Tyre Rotation

Submitted: Tuesday, Apr 08, 2003 at 07:16
ThreadID: 4287 Views:2495 Replies:7 FollowUps:3
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Do you rotate tyres back to front diagonally or in line.

Cheers

Rob
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Reply By: Truckster - Tuesday, Apr 08, 2003 at 11:36

Tuesday, Apr 08, 2003 at 11:36
front to rear on same side...

Bloke at ARB said this was the best idea as the belts or somethign get spun into one direction and if you change them around the other way, becomes a pain to balance as the belts get losened or something like that... So thats what Ive been doing.. No problems so far..
AnswerID: 17109

Follow Up By: Allyn (Pilbara) - Tuesday, Apr 08, 2003 at 13:08

Tuesday, Apr 08, 2003 at 13:08
What if you want to incorporate the spare ?

Last set I left the spare out of the equation and then when I had to use it, well basically it chopped the bleep out of itself due to the extra grip. Must put some strain on drivetrain too with additional (although minimal) height.Do or Do Not - there is no try !
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FollowupID: 10680

Reply By: Dion - Tuesday, Apr 08, 2003 at 13:05

Tuesday, Apr 08, 2003 at 13:05
Rocaj,
buy a second spare rim and tyre, which is handy in any case. Rotation can then be carried out all on one side each, front to rear, rear becomes spare and spare to front. Freshly balance spare's before they go on front. To avoid confusion, mark the inside of each rim with something like 1L, 1R, 2L, 2R, 3L, 3R and you can't go wrong.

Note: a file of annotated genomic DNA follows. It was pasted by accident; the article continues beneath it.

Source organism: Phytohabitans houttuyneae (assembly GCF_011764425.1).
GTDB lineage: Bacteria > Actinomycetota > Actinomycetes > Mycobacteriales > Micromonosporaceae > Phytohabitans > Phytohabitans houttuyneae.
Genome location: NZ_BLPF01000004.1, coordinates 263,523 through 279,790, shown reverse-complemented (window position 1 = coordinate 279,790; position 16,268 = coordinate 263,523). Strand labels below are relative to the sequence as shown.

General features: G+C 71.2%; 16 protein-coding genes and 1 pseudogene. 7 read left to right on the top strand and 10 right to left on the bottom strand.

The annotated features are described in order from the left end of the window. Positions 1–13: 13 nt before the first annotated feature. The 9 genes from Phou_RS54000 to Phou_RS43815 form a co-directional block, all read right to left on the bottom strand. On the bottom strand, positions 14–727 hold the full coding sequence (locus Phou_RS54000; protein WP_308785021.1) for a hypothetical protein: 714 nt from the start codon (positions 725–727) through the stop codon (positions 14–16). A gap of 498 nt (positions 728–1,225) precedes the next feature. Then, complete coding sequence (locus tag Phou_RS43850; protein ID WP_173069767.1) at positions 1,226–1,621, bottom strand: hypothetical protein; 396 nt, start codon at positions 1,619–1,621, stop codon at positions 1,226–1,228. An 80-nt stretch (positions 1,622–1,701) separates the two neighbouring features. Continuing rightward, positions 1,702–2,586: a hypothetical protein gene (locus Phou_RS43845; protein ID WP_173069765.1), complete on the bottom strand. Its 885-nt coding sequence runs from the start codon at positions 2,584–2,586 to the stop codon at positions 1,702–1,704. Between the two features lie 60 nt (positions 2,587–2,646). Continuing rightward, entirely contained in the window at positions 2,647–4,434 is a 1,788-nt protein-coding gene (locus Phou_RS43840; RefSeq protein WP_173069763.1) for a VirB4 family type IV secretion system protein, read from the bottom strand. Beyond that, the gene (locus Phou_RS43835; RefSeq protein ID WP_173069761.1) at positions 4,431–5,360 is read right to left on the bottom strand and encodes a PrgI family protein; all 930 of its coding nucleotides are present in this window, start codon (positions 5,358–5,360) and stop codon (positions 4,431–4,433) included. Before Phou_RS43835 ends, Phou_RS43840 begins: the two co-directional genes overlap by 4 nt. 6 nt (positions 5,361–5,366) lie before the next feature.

Cheers,

Dion.
AnswerID: 17116

Reply By: Dion - Tuesday, Apr 08, 2003 at 13:14

Tuesday, Apr 08, 2003 at 13:14
Rocaj,
buy a second spare rim and tyre, which is handy in any case. Rotation can then be carried out all on one side each, front to rear, rear becomes spare and spare to front. Freshly balance spare's before they go on front. To avoid confusion, mark the inside of each rim with something like 1L, 1R, 2L, 2R, 3L, 3R and you can't go wrong.

Cheers,

Dion.
AnswerID: 17117

Reply By: Dion - Tuesday, Apr 08, 2003 at 13:16

Tuesday, Apr 08, 2003 at 13:16
Rocaj,
buy a second spare rim and tyre, which is handy in any case. Rotation can then be carried out all on one side each, front to rear, rear becomes spare and spare to front. Freshly balance spare's before they go on front. To avoid confusion, mark the inside of each rim with something like 1L, 1R, 2L, 2R, 3L, 3R and you can't go wrong.

Cheers,

Dion.
AnswerID: 17118

Reply By: Member - diamond(bendigo) - Tuesday, Apr 08, 2003 at 13:41

Tuesday, Apr 08, 2003 at 13:41
as a lot of big cars com/falcon and fourbys seem to wear a little more on the out side left even with alignments if you keep rotating front to back on the same side you give the front left no chance of wearing better so i always bring back to front. as in back left to front left. back right to front right.then i swap fronts to back .as in front left to back right and front right to back left.now i usually only swap the spare if one tyre is getting down a bit othere wise keep it there saves buying 5 tyres when the time comes.now someone said something about putting new spare on and chewed out because of different diameter.but a spare is just that a spare if you get a puncture get it repaired straight away and put back on the car.been doing this for over 15 years with out a problem.regarding bit about belts wearing a certain way and coming loose(guy from arb)only ever seen it a cpl of times on cheap crappy tyres.
AnswerID: 17123